Box-cutting Thoughts On Lection Texts

The Supreme Court’s action yesterday to rule Federal definitions of marriage unconstitutional has profound implications for every American congregation, and especially those who are small fellowships and/or members of the United Methodist Denomination. The United Methodist Church has a General Conference rule — in a sense a “Federal act” — threatening those clergy who officiate in gay marriages and civil unions with the defrocking. The word “officiate” is not too well defined and in local circumstances can be extended to mean participation or recognition. I found the wording that Justice Kennedy used to explain the court’s action profound:

 

“DOMA humiliates tens of thousands of children now being raised by same-sex couples" and "makes it even more difficult for the children to understand the integrity and closeness of their own family and its concord with other families in their community and in their daily lives."

Any denominational action that restricts the blessing and recognition by clergy and church leaders of the family units formed by gay people is equally malicious. Here we have a secular body speaking prophetically against the church. We have a choice. We can accept the rebuke and seek to quickly move to full recognition of gay marriage or we can say that the culture in America is wrong, unbiblical, and that the ends of preserving our tradition is worth the humiliation we are currently subjecting committed gay couples and their families to.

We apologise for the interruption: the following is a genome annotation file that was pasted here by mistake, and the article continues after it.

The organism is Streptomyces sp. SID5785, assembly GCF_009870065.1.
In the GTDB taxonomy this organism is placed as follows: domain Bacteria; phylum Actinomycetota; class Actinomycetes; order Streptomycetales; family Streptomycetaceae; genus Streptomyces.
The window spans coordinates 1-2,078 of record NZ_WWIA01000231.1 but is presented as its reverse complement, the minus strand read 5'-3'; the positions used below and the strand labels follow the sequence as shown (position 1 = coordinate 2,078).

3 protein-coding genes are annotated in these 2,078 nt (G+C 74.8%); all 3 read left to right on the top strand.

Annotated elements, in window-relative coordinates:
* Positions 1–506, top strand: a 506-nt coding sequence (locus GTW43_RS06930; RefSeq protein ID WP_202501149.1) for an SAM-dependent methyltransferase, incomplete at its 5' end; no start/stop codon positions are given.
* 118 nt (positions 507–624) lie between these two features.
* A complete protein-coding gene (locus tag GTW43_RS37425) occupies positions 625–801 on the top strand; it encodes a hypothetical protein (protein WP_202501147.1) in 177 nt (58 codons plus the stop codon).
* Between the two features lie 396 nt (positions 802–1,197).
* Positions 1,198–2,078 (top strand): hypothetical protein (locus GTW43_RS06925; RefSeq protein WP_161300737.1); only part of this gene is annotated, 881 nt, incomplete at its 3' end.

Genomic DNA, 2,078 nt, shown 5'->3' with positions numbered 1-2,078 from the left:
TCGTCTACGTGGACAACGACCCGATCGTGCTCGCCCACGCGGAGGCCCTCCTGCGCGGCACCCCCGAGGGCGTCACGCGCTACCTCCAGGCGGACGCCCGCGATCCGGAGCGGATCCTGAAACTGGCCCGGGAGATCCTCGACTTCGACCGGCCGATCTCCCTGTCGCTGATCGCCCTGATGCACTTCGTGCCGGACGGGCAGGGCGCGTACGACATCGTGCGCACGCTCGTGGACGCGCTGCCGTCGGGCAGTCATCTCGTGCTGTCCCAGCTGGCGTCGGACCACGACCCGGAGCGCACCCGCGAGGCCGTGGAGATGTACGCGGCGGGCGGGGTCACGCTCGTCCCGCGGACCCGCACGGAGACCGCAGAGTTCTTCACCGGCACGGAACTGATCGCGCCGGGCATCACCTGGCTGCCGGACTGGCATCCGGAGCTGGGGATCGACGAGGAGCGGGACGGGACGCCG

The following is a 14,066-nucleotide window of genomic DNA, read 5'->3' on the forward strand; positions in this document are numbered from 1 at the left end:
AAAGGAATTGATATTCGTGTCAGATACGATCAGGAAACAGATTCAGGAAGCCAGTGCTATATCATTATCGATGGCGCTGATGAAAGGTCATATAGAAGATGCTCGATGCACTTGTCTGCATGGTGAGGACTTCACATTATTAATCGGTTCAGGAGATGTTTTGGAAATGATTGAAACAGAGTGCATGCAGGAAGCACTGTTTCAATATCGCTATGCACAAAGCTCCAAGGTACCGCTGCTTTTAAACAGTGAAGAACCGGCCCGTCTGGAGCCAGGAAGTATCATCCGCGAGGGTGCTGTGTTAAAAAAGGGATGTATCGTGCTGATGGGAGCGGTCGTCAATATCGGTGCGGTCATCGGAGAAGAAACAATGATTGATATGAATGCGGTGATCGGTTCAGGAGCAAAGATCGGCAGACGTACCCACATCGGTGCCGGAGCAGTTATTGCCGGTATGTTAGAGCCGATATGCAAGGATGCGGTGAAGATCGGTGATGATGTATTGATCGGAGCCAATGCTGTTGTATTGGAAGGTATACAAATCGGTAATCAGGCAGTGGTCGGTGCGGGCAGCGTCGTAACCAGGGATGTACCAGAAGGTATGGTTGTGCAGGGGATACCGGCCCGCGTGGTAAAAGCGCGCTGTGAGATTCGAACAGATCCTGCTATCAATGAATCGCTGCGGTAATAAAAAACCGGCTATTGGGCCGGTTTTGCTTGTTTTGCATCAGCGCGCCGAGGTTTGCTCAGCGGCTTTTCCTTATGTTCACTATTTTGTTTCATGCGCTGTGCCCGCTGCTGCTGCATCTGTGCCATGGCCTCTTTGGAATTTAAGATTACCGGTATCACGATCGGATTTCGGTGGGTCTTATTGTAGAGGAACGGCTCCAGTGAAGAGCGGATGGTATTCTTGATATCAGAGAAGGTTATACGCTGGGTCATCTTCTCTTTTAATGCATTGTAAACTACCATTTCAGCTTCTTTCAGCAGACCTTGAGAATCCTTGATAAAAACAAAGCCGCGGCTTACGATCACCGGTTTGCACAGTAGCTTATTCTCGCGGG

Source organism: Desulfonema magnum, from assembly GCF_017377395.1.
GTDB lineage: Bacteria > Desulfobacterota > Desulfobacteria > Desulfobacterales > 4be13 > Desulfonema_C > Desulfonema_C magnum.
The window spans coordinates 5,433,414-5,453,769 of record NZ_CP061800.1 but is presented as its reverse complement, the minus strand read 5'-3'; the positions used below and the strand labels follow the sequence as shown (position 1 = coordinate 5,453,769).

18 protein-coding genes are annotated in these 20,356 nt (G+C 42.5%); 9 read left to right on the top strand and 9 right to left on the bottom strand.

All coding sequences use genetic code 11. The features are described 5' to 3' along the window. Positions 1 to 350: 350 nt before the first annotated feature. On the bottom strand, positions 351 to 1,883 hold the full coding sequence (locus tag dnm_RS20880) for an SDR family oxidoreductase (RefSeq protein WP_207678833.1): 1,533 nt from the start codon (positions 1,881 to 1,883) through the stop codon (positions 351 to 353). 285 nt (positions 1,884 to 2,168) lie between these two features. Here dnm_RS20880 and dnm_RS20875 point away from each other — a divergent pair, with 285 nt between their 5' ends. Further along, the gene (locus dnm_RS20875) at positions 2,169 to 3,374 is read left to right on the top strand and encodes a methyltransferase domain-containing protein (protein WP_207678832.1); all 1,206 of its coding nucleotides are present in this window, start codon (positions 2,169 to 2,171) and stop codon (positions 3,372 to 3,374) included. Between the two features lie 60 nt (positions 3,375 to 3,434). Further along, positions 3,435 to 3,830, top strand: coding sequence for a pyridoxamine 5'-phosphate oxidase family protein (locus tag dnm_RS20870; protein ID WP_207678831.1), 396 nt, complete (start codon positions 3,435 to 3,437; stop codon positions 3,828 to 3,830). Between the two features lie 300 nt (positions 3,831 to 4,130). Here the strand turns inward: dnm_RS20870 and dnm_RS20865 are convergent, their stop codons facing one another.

I am putting a face to this in my mind. I think of a beloved member and active worker in a small congregation who smiled while we all talked about our families. It was only in chance meeting at a public event that I was introduced to his partner of many years.

Ministering to a family unit that is considered second class or unmentionable by our church law puts clergy at an extreme disadvantage. It further, hamstrings their efforts to lead their congregations to be more accepting. In small membership churches, this is critical because the ministry is so often one on one. The small church pastor finds herself encouraging committed couples to take the next step and marry. Clergy in rural and inner-city contexts are on the front-line of advocating marriage as an aid in creating a more stable environment for child rearing. 

Religious celebrations, such as Christian marriage, speak in covenantal language and force the fellowship to recognize relationships they may otherwise be inclined to dismiss. I would say that the church’s interpretation of marriage formed the philosophical foundation that the majority opinion was built on. The Christian church gave Justice Kennedy the moral imperative, now we must play catch-up to bring our practice into his interpretation.